New England’s Roadside Ecology: Explore 30 of the Region’s Unique Natural Areas
by Thomas Wessels
Published by Timber Press on September 14, 2021
Attention hikers of all skill levels! Have you ever wondered about the landscape and plant life you see around you? What stories would they share if you could read their messages?
If you live in New England or plan to visit, Thomas Wessels offers an indispensable guide that deciphers those messages. Wessels has identified 30 short hikes (no longer than 4 hours) each with distinctive flora and features. You will learn, for example:
- how to recognize a pillow and cradle;
- where to find one of the largest bearberry patches in New England;
- where the Fibonacci sequence is hidden in nature;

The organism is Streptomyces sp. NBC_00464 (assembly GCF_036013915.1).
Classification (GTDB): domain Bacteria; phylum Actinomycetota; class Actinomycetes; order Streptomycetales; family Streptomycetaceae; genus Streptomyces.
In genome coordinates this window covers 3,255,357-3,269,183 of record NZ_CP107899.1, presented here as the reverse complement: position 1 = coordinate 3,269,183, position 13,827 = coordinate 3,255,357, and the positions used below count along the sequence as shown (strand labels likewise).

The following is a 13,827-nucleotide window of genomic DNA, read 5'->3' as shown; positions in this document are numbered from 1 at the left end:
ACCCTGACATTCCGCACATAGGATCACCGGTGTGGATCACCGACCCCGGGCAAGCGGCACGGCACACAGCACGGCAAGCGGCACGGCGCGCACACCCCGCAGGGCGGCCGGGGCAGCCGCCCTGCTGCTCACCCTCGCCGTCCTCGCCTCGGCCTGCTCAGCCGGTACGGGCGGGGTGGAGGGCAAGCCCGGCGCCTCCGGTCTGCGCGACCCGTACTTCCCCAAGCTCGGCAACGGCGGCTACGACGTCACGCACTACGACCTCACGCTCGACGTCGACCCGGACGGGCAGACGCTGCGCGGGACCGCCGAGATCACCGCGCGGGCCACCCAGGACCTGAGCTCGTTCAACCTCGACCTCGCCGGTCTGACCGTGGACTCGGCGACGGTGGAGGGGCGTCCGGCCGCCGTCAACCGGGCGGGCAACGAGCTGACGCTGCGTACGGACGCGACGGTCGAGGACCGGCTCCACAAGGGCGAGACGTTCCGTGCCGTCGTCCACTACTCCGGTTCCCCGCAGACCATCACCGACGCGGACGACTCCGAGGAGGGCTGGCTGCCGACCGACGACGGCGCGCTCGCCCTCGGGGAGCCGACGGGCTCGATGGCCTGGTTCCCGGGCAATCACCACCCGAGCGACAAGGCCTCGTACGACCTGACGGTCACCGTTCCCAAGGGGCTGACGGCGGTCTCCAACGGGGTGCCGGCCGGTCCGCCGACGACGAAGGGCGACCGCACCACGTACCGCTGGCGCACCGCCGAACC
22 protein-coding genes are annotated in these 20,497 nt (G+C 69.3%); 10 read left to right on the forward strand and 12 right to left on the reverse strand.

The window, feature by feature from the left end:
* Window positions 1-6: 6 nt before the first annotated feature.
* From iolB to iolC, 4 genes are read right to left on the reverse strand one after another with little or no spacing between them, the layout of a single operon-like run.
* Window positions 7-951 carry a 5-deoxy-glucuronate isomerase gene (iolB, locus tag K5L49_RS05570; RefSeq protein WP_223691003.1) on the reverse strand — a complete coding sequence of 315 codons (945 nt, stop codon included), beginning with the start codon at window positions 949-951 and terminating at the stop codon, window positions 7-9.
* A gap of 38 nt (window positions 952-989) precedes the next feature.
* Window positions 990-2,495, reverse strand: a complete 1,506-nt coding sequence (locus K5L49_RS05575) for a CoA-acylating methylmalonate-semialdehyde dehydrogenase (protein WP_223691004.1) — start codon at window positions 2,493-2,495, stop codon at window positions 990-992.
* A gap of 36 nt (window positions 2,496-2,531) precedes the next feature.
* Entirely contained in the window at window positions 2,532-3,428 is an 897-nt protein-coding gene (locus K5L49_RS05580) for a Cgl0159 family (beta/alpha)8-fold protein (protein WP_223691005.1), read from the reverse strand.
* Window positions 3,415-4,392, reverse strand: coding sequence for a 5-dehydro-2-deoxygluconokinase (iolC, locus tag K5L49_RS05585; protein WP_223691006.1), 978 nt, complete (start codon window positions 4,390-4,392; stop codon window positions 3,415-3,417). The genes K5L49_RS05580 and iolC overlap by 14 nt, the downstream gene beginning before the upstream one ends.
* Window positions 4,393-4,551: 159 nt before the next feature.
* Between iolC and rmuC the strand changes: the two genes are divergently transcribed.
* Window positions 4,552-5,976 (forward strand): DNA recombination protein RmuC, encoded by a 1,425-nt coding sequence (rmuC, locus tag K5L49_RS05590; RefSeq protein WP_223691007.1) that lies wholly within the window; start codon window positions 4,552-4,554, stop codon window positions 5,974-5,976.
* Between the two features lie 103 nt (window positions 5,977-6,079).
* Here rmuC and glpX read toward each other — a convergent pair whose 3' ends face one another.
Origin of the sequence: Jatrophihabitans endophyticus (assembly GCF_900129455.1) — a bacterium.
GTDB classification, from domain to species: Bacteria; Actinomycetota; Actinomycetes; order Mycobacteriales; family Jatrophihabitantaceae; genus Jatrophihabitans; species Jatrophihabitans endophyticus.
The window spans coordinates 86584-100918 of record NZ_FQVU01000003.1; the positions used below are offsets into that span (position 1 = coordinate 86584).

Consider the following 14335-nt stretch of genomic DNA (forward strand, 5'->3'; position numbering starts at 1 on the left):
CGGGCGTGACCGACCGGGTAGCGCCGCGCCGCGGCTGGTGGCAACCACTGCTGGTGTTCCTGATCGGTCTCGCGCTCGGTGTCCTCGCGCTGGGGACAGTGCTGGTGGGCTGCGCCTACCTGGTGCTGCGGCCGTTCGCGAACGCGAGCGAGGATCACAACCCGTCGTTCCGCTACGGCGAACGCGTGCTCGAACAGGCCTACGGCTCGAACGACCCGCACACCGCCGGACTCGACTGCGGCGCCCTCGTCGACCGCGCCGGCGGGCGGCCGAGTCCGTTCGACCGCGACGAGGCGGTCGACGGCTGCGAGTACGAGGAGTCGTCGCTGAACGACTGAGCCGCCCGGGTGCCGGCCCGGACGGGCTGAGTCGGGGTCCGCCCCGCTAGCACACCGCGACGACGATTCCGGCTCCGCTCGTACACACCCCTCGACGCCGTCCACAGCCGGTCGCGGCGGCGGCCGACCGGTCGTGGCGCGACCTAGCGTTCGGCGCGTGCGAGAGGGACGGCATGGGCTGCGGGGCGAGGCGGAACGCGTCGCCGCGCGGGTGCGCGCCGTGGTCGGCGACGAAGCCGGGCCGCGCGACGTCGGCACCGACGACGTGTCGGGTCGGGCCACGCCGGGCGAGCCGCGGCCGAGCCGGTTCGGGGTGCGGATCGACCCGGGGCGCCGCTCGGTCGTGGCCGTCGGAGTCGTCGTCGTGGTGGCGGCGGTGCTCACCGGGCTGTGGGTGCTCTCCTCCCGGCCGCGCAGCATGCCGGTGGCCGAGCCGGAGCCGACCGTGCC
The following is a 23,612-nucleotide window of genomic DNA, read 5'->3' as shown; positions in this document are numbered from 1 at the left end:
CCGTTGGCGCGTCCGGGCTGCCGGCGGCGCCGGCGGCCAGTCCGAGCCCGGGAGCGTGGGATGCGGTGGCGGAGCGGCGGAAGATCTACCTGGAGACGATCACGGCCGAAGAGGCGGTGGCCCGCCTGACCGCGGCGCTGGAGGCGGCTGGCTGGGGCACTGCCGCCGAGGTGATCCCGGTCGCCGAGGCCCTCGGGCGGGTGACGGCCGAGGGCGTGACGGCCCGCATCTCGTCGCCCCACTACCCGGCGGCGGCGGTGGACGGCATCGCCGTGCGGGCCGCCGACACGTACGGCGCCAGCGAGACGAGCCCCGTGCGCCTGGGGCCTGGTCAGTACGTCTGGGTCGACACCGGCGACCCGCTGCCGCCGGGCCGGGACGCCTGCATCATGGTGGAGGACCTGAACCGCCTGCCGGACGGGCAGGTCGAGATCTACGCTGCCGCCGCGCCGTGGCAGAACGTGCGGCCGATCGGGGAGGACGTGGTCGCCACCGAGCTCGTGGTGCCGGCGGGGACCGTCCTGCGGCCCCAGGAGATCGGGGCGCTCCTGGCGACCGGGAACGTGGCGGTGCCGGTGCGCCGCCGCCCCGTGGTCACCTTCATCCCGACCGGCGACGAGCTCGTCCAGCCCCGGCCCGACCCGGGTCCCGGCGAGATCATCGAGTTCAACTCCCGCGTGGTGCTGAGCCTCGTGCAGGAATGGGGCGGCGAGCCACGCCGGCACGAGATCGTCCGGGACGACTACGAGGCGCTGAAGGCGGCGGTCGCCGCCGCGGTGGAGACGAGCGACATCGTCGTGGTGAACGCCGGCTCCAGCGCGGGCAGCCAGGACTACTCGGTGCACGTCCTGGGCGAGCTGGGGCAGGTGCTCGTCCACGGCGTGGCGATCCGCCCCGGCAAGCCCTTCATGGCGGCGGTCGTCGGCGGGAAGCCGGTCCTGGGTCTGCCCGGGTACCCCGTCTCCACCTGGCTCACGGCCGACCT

- where to find a krummholz;
- what a border tree is;
- where to find the cave that inspired Herman Melville’s Moby Dick.
Several of these hikes are not typically highlighted in other guidebooks. Furthermore, they represent fragile or unique landscapes within the region. As such, Wessels gently reminds the reader to stay on the prescribed paths. Bravo!
New England’s Roadside Ecology is likely to become a perennial reference for years to come, as long as we don’t destroy the very attractions we seek.
Why you should not miss this one:
- Who knew there was so much ecological diversity in New England?
- The many captioned photos enrich the stories even if not hiking.
- If you already have Reading the Forested Landscape and Forest Forensics, both by Tom Wessels, this book seems to complete a trilogy.
Thanks to NetGalley, Timber Press, and the author, Thomas Wessels, for the opportunity to read a digital copy in exchange for this review.